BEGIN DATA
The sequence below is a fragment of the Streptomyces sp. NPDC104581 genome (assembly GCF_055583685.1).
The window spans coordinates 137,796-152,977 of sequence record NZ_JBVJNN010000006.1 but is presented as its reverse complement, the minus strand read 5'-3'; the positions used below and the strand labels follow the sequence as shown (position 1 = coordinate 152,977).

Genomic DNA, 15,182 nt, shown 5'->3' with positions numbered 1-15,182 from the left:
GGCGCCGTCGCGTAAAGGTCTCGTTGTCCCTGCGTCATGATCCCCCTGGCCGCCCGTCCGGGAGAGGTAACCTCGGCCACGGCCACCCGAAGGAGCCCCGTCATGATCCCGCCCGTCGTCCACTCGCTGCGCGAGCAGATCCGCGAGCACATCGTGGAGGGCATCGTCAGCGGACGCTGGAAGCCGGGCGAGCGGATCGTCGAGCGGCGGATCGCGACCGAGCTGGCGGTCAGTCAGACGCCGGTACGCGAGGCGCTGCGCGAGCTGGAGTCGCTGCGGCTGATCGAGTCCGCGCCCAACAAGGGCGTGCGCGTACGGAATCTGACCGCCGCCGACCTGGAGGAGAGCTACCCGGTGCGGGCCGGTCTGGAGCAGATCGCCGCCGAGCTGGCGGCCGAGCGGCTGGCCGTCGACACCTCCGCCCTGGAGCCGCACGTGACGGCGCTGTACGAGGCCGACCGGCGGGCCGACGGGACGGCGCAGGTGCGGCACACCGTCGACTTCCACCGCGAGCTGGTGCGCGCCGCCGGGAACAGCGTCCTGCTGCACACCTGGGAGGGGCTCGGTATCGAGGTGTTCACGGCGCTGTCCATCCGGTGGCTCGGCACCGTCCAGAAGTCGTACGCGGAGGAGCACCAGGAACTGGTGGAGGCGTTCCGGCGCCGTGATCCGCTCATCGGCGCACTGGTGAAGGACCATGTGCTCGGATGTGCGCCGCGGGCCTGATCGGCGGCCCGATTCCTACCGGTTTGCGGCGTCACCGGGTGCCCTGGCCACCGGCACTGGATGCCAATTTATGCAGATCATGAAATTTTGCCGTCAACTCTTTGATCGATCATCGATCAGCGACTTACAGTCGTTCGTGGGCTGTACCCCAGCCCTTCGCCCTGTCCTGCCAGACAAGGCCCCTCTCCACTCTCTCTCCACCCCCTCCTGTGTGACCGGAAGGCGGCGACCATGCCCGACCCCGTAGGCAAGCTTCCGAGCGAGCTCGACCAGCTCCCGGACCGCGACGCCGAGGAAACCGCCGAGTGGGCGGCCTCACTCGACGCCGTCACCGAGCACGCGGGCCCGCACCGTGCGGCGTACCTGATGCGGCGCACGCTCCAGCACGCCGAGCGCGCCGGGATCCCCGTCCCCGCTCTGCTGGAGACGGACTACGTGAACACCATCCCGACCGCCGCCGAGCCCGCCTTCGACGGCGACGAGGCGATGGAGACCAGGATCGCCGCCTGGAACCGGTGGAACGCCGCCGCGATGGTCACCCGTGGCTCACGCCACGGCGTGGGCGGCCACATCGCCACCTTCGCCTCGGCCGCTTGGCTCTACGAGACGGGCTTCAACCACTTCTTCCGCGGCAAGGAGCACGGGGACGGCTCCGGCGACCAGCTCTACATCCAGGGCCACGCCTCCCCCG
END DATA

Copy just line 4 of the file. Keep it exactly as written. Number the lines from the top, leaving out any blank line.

GGCGCCGTCGCGTAAAGGTCTCGTTGTCCCTGCGTCATGATCCCCCTGGCCGCCCGTCCGGGAGAGGTAACCTCGGCCACGGCCACCCGAAGGAGCCCCGTCATGATCCCGCCCGTCGTCCACTCGCTGCGCGAGCAGATCCGCGAGCACATCGTGGAGGGCATCGTCAGCGGACGCTGGAAGCCGGGCGAGCGGATCGTCGAGCGGCGGATCGCGACCGAGCTGGCGGTCAGTCAGACGCCGGTACGCGAGGCGCTGCGCGAGCTGGAGTCGCTGCGGCTGATCGAGTCCGCGCCCAACAAGGGCGTGCGCGTACGGAATCTGACCGCCGCCGACCTGGAGGAGAGCTACCCGGTGCGGGCCGGTCTGGAGCAGATCGCCGCCGAGCTGGCGGCCGAGCGGCTGGCCGTCGACACCTCCGCCCTGGAGCCGCACGTGACGGCGCTGTACGAGGCCGACCGGCGGGCCGACGGGACGGCGCAGGTGCGGCACACCGTCGACTTCCACCGCGAGCTGGTGCGCGCCGCCGGGAACAGCGTCCTGCTGCACACCTGGGAGGGGCTCGGTATCGAGGTGTTCACGGCGCTGTCCATCCGGTGGCTCGGCACCGTCCAGAAGTCGTACGCGGAGGAGCACCAGGAACTGGTGGAGGCGTTCCGGCGCCGTGATCCGCTCATCGGCGCACTGGTGAAGGACCATGTGCTCGGATGTGCGCCGCGGGCCTGATCGGCGGCCCGATTCCTACCGGTTTGCGGCGTCACCGGGTGCCCTGGCCACCGGCACTGGATGCCAATTTATGCAGATCATGAAATTTTGCCGTCAACTCTTTGATCGATCATCGATCAGCGACTTACAGTCGTTCGTGGGCTGTACCCCAGCCCTTCGCCCTGTCCTGCCAGACAAGGCCCCTCTCCACTCTCTCTCCACCCCCTCCTGTGTGACCGGAAGGCGGCGACCATGCCCGACCCCGTAGGCAAGCTTCCGAGCGAGCTCGACCAGCTCCCGGACCGCGACGCCGAGGAAACCGCCGAGTGGGCGGCCTCACTCGACGCCGTCACCGAGCACGCGGGCCCGCACCGTGCGGCGTACCTGATGCGGCGCACGCTCCAGCACGCCGAGCGCGCCGGGATCCCCGTCCCCGCTCTGCTGGAGACGGACTACGTGAACACCATCCCGACCGCCGCCGAGCCCGCCTTCGACGGCGACGAGGCGATGGAGACCAGGATCGCCGCCTGGAACCGGTGGAACGCCGCCGCGATGGTCACCCGTGGCTCACGCCACGGCGTGGGCGGCCACATCGCCACCTTCGCCTCGGCCGCTTGGCTCTACGAGACGGGCTTCAACCACTTCTTCCGCGGCAAGGAGCACGGGGACGGCTCCGGCGACCAGCTCTACATCCAGGGCCACGCCTCCCCCG